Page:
3. NO good answers here, but I would say that people ‘should’ be held accountable for their personal decisions. As usual, the media won’t ask the ‘hard’ questions of those individuals who refuse shelter. I’d also have to agree with McChuck, its time for the pendulum to swing back toward a real solution to managing the mentally unstable. Having dealt with one particular individual in NOVA for over a year, who would get ‘sent away’ for three weeks, then be back on the streets harassing women, including threatening to kill them. We’d see him acting out, call LEOs who would then pick him up, lather, rinse, repeat… sigh Sooner or later he IS going to kill some woman on one of his little outings…

      • If he is OK while medicated and supervised, then it is very, very hard to hold someone, at least until he commits a crime. Charles Krauthamer had an essay about the difficulties he faced when he was a practicing psychiatrist trying to have someone confined at least temporarily because they were a threat.

  4. Status quo is a mishmash of policy that offends everyone, and satisfies no coherent, reasonable theory of how things ‘ought to work’. There are really no easy answers, no simple solutions. Trying to find them can be nightmarish and heartbreaking.

    Consider the tradeoffs regarding handling those getting high on PCP, which can cause one to be a danger to oneself and others.

    1. Institutionalization. If they won’t check themselves in before they get high, keep them locked up where psych nurses can keep them alive with minimal wear and tear.
    2. Free range asylum. Close to what we have now, except with the police, it being impossible to have them function as psych nurses, not being held liable for fatalities.
    3. Exile. Give them drugs and let them kill themselves far, far away from where they would have access to other people.

    I tend to share a lot of evil remedies; partly because there are challenges and trade-offs that need attention, and partly because I get very angry.

  5. And that there were people who had good reasons for not wanting to go to the Salvation Army shelter and other options.

    Like what?

    I’m quite serious– I can think of things that would be a good reason to avoid them, but they’re all problems that would have to be fixed anyways, not a reason to ditch the whole thing. Risk of theft, risk of assault, and risk of arrest, basically.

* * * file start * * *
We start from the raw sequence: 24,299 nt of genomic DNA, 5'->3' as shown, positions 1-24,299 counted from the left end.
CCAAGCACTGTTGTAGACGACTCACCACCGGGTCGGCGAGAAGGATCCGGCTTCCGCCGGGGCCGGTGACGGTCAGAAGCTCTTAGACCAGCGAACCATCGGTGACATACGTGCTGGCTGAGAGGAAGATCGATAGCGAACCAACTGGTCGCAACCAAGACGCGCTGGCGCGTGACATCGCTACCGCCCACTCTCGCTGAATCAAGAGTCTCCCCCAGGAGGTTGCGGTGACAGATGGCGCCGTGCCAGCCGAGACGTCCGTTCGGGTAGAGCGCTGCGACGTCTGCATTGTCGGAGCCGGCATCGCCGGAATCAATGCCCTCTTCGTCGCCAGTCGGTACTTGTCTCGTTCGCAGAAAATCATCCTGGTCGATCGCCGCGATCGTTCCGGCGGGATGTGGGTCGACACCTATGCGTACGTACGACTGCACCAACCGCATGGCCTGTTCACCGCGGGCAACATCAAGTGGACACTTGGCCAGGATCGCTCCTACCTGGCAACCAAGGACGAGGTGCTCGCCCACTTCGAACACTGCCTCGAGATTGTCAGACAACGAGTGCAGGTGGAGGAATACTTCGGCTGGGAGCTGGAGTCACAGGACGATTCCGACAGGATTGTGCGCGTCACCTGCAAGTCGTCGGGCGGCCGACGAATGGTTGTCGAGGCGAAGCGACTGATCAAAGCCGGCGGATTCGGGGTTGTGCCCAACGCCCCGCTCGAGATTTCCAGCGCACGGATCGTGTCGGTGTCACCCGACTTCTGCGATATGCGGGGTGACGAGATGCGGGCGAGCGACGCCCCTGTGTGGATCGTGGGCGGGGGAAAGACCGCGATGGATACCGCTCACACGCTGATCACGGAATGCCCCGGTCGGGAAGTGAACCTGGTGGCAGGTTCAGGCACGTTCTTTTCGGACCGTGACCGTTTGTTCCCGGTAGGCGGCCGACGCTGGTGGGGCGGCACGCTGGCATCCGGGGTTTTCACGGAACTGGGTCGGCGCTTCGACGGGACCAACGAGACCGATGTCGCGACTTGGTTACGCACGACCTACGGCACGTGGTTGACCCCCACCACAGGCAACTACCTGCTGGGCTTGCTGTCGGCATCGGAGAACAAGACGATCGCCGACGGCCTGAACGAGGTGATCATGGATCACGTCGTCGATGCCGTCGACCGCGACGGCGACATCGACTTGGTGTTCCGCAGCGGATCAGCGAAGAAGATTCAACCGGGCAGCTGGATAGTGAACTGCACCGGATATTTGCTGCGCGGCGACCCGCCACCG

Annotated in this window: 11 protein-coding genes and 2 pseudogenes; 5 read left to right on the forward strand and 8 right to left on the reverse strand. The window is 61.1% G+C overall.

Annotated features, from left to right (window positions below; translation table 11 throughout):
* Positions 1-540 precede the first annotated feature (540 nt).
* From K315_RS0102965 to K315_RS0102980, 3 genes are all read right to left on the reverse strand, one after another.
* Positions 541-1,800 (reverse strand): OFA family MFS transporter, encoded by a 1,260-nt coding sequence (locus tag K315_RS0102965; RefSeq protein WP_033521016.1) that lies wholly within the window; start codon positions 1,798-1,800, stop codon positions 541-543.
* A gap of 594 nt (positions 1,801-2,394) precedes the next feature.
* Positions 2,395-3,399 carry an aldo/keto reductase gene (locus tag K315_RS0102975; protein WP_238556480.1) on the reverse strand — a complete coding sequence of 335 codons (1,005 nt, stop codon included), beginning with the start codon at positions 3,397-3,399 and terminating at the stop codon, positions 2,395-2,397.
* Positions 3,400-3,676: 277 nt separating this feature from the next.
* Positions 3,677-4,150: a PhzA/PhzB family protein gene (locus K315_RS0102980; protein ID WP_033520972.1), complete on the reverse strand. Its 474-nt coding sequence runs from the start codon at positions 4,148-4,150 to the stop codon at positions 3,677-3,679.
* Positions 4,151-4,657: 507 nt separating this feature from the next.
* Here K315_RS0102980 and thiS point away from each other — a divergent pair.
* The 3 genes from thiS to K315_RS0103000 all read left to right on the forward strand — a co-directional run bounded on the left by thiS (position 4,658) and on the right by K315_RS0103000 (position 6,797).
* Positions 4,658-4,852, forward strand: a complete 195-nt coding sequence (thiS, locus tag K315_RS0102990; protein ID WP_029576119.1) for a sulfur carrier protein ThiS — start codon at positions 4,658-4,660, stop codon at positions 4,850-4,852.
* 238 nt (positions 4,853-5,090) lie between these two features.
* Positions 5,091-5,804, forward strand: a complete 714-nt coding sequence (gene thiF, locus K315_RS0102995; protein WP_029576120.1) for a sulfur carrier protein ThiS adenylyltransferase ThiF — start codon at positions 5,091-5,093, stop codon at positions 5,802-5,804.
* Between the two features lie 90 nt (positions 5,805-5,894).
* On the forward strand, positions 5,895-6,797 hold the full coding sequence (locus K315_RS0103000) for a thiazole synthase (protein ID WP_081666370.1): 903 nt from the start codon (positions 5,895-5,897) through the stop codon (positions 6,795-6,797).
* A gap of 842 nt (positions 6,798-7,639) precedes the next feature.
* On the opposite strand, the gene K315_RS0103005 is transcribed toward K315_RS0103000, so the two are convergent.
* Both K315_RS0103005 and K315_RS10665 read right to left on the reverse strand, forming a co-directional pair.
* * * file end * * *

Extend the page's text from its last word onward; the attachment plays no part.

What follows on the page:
******

    Basically: yes, we have a duty to save…and the insane being left on the street until they kill or seriously maim someone is a failure of that.

    We don’t have a duty to over-rule folks’ informed free will when it is only harming themselves; that’s assuming that we know the risks and trade-offs better than someone that isn’t working with an impacted ability to assess the situation. (insane asylums are for the insane, not the wrong; drunk tanks are for the drunk, not the wrong)

    We do have a duty to not enable destructive choices, especially not when it’s only for those who are going to be destroyed by it– so illegal camping, or trespassing and vandalizing folks’ properties, cannot be excused only for those who know there is a safe place to shelter but prefer to sleep on other folks’ land.

    Duties can’t be perfectly performed, sadly. We’re humans. But they’re goals.

    • Some of those refusing shelter had a lot of possessions they didn’t want to leave at the door. [Insert sermon here] Others have pets, usually large dogs, and the shelters do not allow animals other than service animals. Some of the “spokespeople” I’ve heard also argue that the mentally ill are abused by other homeless in the shelters and it is safer (!) for them on the street, or vice versa – I’ve heard it both ways.

      • The same spokespeople who insist that nothing ever goes wrong in the Jungle, I’d lay money… (Seattle’s most famous homeless camp.)

        I wish someone would start keeping track of the “spokespeople,” I suspect a lot of them are the predators.

        The property thing– assuming that it’s actually their property– sounds like a thing that would be awesome for volunteers to help with. I’m picturing a pretty basic lock-up where you roll stuff in and get a key…

  6. IRT Emily, I asked the LEOs that question after we overheard him describe in detail what he was going to do to one young lady. They told me the ALCU lawyers monitored the ‘facilities’ on a daily basis and apparently knew this guy. They couldn’t get a long term commitment due to his ‘stability’ when on his meds… sigh…